Of the nine fire stations in South Delhi, none of them have a single fireproof uniform. Delhi Fire Services should have 200 such uniforms, which are imported from the United States of America, according to their website. However, according to Jagbir Singh, the station officer at Sarita Vihar, only five such uniforms are present and that too for the purpose of training only.
Lack of uniforms isn’t the only issue at hand when it comes to the Delhi fire service people. The fire station at Okhla, phase-III, has only two fire trucks in working condition. The station is a two room structure with two rope bunks and a few cupboards. Behind it is a vast land which is usually a grazing ground for cattle. Station officer Bhagat Singh says that these are the conditions they live in and they have to manage within whatever little they have.
After receiving a fire call, the station has to respond within a minute. Which means that the fire truck leaves within a minute during the daytime. When responding to a call, the truck has six members. A fireman has one shift of 24 hours at a stretch and they have to respond to every call during the day, no matter how many they receive. Dealing with death on a daily basis affects the psyche and emotional stability of many of these firefighters. The Delhi Fire Services received 27000 calls during the financial year 2015-16.
Firemen face a lot of issues. When stuck in traffic, they aren’t given way. If they reach the location late, they face the brunt of the victims. Most of the colonies built in Delhi aren’t made in a way to fit in a fire truck which makes their job even more difficult. “People don’t cooperate even after knowing that we are going to save other people’s lives,” says Jagbir Singh.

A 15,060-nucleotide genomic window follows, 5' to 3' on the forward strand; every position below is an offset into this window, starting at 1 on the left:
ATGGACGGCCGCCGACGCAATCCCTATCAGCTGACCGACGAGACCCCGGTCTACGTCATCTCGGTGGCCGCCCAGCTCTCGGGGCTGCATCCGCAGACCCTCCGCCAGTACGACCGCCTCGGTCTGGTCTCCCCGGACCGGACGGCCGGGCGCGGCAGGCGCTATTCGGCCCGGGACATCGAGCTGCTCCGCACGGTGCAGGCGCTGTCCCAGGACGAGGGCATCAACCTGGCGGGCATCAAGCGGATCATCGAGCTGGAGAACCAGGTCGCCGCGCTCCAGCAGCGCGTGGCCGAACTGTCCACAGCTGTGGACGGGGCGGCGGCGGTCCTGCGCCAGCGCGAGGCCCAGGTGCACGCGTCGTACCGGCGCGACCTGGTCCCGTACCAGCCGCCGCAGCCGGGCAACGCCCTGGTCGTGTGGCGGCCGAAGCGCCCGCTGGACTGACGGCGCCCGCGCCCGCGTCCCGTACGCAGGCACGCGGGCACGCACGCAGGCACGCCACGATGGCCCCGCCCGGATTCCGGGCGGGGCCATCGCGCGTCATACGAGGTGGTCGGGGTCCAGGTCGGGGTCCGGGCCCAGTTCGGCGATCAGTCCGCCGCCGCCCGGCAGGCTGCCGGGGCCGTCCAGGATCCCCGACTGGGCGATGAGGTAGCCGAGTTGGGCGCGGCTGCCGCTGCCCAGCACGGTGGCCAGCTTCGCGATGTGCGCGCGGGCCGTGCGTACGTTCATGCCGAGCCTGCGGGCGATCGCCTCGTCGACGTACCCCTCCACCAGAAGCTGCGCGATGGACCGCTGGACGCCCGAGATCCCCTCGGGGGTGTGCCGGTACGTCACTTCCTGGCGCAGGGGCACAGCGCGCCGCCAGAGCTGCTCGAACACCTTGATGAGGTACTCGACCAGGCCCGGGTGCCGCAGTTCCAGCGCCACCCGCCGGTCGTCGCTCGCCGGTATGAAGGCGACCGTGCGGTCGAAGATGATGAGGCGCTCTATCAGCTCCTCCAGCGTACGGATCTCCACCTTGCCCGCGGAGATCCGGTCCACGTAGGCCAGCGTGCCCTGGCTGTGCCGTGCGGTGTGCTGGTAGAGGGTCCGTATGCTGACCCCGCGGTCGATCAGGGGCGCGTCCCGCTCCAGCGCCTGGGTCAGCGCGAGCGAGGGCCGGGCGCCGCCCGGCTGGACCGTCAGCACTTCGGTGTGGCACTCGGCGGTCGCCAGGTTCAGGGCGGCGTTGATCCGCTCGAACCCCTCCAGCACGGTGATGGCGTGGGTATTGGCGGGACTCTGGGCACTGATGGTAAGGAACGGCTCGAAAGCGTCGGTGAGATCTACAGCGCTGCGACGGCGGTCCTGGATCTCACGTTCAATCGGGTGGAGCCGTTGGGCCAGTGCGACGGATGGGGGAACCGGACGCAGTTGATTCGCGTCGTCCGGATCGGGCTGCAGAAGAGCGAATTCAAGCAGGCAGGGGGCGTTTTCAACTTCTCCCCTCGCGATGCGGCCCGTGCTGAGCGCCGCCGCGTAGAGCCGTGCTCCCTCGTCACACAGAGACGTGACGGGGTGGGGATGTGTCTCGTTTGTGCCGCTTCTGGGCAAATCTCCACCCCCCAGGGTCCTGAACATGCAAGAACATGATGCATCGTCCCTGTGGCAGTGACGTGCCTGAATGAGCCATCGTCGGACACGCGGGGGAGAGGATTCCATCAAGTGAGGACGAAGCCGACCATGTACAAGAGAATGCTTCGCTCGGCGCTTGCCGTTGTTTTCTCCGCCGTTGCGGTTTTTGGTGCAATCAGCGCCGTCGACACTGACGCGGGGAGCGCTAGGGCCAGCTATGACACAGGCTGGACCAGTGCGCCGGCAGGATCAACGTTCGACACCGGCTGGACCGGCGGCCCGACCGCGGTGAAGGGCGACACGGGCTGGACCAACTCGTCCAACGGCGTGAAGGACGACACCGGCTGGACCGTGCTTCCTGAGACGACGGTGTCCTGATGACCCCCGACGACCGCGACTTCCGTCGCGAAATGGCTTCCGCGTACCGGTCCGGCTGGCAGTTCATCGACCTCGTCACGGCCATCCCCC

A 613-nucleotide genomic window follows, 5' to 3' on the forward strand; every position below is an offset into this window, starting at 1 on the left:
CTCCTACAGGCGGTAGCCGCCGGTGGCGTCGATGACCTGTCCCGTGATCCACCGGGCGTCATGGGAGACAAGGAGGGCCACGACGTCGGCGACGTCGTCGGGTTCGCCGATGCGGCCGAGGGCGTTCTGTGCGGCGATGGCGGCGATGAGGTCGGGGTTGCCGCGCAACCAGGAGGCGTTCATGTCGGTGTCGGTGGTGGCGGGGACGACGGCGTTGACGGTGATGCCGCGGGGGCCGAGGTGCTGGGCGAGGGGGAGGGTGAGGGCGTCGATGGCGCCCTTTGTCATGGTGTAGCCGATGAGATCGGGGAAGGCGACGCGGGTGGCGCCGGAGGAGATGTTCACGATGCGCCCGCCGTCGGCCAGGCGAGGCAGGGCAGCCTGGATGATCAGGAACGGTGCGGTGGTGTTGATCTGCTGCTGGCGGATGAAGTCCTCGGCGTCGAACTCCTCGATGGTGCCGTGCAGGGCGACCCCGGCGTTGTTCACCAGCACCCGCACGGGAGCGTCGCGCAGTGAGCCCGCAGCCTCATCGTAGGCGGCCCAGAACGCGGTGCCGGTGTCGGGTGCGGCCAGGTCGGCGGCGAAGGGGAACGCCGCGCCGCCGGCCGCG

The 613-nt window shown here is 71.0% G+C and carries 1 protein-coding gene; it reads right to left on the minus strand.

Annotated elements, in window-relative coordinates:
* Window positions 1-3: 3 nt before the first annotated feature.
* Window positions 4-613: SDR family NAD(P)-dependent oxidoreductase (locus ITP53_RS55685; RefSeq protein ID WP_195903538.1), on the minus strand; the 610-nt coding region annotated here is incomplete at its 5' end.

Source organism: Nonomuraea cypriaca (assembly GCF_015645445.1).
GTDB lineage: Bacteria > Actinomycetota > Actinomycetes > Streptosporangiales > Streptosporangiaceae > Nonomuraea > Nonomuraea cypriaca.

Shortage of staff is another huge concern for the fire department. “Since it is a job which requires for us to put our lives at stake, no one wants to join fire services,” says Phool Singh, station officer, Nehru Place fire station. Whenever there is a major fire, firemen from all the stations of the zone are called. It puts the firemen in a spot in case there is another fire emergency.
SP Bhardwaj, assistant division officer, Dwarka, who lost two of his fellow firemen during the Narela fire incident on October 1, 2016, feels that the incident made the Delhi Fire Services become helpless. He adds that this was termed as a ‘serious’ fire incident and such an incident happened after a long time in Delhi. A building collapsed in Narela causing the death of two firemen and one civilian and injuring three other firemen seriously.
A cylinder blast on February 24 in Vikas Puri area claimed the life of two firemen. “A fireman enters the situation unaware of the surroundings and our first priority is to save whoever is trapped inside. Nothing can happen to us, we are fireproof,” concludes Jagbir Singh.